When Not to Fire Your Attorney

At InformedFed, our primary objective is providing expert consultation to employees affected by proposed or final adverse personnel actions or otherwise engaging administrative processes such as grievance procedures, Merit Systems Protection Board (MSPB), arbitration, Office of Special Counsel (OSC), Equal Employment Opportunity (EEO), and others.  Therefore, many prospective clients are surprised when, after contacting us concerning “firing” their attorney, we advise them to hold fast.

Attorney costs vary widely.  However, generally speaking from our direct experience, expected hourly rates are $250 to $375 an hour with a $10,000 (we have seen as high as $15,000) up front retainer not unusual.  That means, when a prospective client contacts us regarding dropping their attorney, they have already invested a significant amount of money.  It would not have been unusual for much of that up-front retainer to have been exhausted by the time we are contacted.  That indicates the attorney is extremely familiar with the case.  Dropping an attorney at this point, would be foolish in our professional opinion.

Often, prospective clients inform us the primary reason for dissatisfaction with their attorney is disagreement (or confusion) over tactics and strategy.  However, when you pay this amount of money for legal representation, hopefully you conducted sufficient research upfront.  From that point forward, you must take a leap of faith and trust the attorney and furthermore, trust that the attorney knows more than you do concerning your representation; after all, that is why you hired him or her.  Theretofore, at this point, it would be far better to work out any issues you have and maintain your course.

About Union Representatives

Issues with union representatives are far different for one simple reason: money.  Union representatives provide representation without fee. However, many times, you really get what you pay for (with exceptions of course).  If you are dealing with a proposed adverse action, particularly a removal, it would significantly benefit you to ensure you have adequate representation.  We have seen many ill equipped and poorly trained union representatives (stewards), with the best of intentions, directly cause the loss of employment of union members in circumstances where employment could have been saved through any number of means.  In this regard, we recommend you should ask the following questions of union representatives who are assisting in your representation:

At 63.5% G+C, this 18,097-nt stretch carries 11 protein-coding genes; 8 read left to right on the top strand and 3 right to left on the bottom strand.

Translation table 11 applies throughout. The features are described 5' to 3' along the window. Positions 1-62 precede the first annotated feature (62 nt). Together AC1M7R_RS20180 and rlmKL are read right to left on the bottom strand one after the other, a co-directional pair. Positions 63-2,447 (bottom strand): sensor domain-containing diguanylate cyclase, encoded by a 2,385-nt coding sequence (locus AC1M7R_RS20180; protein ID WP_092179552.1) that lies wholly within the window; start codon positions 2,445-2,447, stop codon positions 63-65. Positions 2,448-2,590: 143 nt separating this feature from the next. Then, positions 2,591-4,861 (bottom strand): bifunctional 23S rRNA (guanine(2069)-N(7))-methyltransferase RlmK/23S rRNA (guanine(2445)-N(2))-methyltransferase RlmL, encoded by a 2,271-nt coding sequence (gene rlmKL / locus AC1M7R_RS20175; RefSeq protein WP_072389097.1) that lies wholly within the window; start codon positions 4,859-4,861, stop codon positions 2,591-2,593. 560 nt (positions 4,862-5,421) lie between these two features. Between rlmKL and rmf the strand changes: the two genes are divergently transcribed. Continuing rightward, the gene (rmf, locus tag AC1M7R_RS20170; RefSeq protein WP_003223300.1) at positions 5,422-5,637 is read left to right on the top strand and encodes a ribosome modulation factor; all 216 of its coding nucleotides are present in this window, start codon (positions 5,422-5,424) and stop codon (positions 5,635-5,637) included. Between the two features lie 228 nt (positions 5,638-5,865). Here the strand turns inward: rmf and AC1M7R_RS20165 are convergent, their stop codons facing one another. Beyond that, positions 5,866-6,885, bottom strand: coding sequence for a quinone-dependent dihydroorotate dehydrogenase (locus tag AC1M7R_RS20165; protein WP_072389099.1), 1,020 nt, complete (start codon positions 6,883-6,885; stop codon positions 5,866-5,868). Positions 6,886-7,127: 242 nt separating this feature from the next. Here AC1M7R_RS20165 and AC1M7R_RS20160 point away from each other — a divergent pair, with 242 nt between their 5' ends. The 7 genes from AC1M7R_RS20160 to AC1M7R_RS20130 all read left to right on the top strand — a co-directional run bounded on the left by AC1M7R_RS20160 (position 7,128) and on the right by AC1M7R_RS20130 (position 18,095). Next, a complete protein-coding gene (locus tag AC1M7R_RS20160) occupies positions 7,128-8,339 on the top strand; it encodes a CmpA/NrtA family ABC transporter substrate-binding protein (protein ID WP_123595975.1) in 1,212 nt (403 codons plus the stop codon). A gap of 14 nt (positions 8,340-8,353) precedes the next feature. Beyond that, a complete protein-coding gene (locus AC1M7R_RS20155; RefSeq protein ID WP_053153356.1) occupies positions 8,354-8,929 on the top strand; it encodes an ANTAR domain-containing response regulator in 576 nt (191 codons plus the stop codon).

• Does your representative have access to Cyberfeds?
  • What is their experience and training?  How many cases have they handled?
  • Does your representative have access to union attorneys for advice and representation at MSPB or arbitration appeals?
  • Is your representative familiar with crafting last chance or abeyance agreements?
  • Can your representative prepare technical responses to the proposed action and for third-party appeal? (ELR Specialists are much more friendly toward representatives who are able to technically write in a coherent manner).
  • Does your representative have experience in discovery and motions practice before the MSPB or EEOC?
  • Is your willing to pay associated fees with retaining a consultant?

These are just a few inquiries to establish the technical capacity of your local union in representing you in a serious matter.  These questions should be asked immediately upon assignment of a union representative.  Asking these questions after responding to a proposed action would be a waste of time.

 

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Informed Fed provides expert administrative consulting and representational services to federal employees and labor organizations in all labor and employee relations matters including arbitration, grievances, disciplinary and adverse actions,  Unfair Labor Practice Complaints, EEO Complaints, Reasonable Accommodation and Alternative Dispute Resolution matters.
Contact us.  Web: www.InformedFed.com  |  Phone/Text: (202) 642-1287  |  Twitter: @InformedFed  |  Hire a Consultant Here
The material on this website is intended to provide only general information and comment to the public. Although we make our best efforts to ensure information found on this website is accurate and timely, we cannot, and do not, guarantee the information is either. Nor do we guarantee accuracy of any information contained on websites to which our website provide links.  Do not, under any circumstances, rely on information found on our website as legal advice. It should be considered a general guide. Legal matters are often complicated and fact dependent. For assistance with your specific issue or inquiry please contact your local union, personnel office, or attorney. Consultants offered through this website are not attorneys and are not employees of Informed Fed. They are labor and employee relations practitioners. They provide services to clients in their individual capacities through individual agreements with their clients. Though attorneys are not required for representation in administrative matters or proceedings, there are instances in which our consultants may refer you to attorneys or otherwise make such recommendation. In no instance does this site, or consultants associated with this site, infer the provision of legal services.